Daniel Greenfield manages Greenfield Berry Farm as a Countryside Initiative farmer. He shared knowledge and stories about how he runs a successful pick-you-own operation.

Robert Grether recollected working for over 30 years on the Bender Farm on Akron Peninsula Road at Ira Road. He also provided information about how his grandfather and great uncle farmed their own land in the 1940s.

Alan Halko, in 2001, became the first farmer awarded a farm in the Countryside Initiative program. Halko shared stories about starting and running his farm, the Spring Hill Farm and Market, on Riverview Road in Brecksville.

Carol Haramis and her husband own and operate Heritage Farms in Peninsula. Carol provided information about the history and current use of the farm, which has been in her family since 1844.

Wade Johnson talked about running Carriage Trade Farm on Brandywine Road, why he started making and selling horse-drawn vehicles, and what it is like to own a business in the Cuyahoga Valley.

Martin Johnston manages his farm on Alexander Road in Valley View, where he sells produce from a roadside stand. Martin talked about what it takes to be a farmer and shared stories about his family's long history in the farming business.

Darwin Kelsey, executive director of Cuyahoga Valley Countryside Conservancy, talked about the history and mission of his organization.

Beth Knorr, market manager for Cuyahoga Valley Countryside Conservancy, shared details about the Countryside Farmers' Markets and CVCC's goals for sustainable farming in Ohio.

Irene Kusnyer is the oldest living member of the Szalay family, and the aunt of the current owners of Szalay's Sweet Corn Farm. Irene shared memories about growing up in Everett.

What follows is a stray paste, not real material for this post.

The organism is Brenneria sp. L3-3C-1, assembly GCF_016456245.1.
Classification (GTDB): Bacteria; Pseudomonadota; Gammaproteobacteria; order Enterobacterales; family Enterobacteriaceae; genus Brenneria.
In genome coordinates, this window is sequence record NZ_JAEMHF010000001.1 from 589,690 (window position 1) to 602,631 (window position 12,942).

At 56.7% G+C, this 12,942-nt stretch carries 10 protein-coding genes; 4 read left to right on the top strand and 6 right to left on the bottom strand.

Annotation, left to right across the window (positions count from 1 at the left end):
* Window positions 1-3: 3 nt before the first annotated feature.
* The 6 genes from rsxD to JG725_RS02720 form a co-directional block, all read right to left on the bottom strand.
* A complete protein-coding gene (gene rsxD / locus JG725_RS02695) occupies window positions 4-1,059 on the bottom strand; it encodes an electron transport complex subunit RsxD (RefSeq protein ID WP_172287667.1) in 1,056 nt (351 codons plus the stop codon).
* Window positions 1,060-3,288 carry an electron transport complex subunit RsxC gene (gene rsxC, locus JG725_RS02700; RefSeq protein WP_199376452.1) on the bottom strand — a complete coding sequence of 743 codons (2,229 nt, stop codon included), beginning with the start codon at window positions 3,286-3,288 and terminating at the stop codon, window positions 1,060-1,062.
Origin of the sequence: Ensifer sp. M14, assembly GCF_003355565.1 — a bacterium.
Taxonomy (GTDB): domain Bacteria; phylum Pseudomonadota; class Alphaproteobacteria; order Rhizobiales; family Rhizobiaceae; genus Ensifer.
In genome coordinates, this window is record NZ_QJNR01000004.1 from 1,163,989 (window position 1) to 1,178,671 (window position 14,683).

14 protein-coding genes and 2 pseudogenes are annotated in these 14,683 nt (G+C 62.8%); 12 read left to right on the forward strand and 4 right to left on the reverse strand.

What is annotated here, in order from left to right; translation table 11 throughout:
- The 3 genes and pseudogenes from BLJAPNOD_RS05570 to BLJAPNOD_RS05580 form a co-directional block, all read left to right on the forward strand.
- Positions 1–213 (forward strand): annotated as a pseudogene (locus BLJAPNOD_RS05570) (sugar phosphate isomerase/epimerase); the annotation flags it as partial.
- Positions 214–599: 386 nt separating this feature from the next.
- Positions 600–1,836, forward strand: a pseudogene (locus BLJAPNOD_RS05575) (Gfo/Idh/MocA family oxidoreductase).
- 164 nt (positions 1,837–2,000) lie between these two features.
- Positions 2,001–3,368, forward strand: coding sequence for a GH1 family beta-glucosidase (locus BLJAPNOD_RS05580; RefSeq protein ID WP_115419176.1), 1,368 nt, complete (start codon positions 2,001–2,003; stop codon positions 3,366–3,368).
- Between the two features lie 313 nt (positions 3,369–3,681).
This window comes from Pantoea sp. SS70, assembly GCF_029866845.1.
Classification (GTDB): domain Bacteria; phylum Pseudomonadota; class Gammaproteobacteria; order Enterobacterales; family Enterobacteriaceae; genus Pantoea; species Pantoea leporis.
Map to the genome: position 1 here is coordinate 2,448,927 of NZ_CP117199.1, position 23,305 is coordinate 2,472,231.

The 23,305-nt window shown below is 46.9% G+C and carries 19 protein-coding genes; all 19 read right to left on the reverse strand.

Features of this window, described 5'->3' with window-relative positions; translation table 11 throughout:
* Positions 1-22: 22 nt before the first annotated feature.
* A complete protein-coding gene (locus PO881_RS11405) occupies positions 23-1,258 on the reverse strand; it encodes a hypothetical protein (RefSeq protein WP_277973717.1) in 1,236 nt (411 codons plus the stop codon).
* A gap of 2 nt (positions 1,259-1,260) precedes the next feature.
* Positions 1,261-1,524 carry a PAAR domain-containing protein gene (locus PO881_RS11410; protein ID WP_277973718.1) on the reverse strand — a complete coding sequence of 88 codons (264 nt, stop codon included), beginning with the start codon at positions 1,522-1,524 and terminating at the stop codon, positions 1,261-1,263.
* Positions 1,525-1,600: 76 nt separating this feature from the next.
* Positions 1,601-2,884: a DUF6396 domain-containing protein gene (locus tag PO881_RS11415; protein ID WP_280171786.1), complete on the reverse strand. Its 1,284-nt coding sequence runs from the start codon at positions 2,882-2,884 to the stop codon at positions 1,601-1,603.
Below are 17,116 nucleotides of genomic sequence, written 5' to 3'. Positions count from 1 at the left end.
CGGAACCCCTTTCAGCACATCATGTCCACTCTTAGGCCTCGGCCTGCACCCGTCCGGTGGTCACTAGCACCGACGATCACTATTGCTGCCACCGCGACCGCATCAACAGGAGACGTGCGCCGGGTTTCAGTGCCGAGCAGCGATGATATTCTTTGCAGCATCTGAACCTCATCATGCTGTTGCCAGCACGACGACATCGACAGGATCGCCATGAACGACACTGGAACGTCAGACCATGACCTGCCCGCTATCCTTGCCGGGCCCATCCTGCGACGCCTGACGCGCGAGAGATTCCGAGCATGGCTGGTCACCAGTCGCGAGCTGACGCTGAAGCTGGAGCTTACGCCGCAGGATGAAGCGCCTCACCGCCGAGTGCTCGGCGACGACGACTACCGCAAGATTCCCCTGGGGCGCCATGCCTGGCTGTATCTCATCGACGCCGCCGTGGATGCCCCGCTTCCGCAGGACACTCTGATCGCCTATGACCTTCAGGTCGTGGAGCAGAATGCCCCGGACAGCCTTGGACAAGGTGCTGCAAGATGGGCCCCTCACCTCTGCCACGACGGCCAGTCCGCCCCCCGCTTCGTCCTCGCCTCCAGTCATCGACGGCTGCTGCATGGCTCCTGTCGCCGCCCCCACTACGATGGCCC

Myron Marfut and his sister Dorothy Vani grew up on Akron Peninsula Road, near Camp Ledgewood. Myron and Dorothy shared stories about helping their mother on the farm and selling goods in Cleveland's Slavic Village.

Willis Meyers and his son Ronnie Meyers own a Belgian horse farm near Blossom Music Center. The Meyers family has farmed in the area since the mid-19th century. Willis and Ronnie shared memories of local history, farm life, and community events.

Marjorie Osborne Morgan is a descendant of the Swann family, who were early Everett settlers. Marjorie recalled growing up in the Osborne House on Riverview Road during the 1930s.

Patricia Morse shared many stories about her childhood growing up on Oak Hill Road, across from the Hale Farm. The McNeils, family on her father's side, were early settlers of Bath.

AJ and Pamela Neitenbach shared stories about running the Nietenbach Farm in Cuyahoga Falls, selling herbs and vegetables at local farmers' markets, and being a part of the Countryside Initiative program.

Ernest Ogrinc discussed his hay farming operation in Valley View and how he works with neighboring farmers.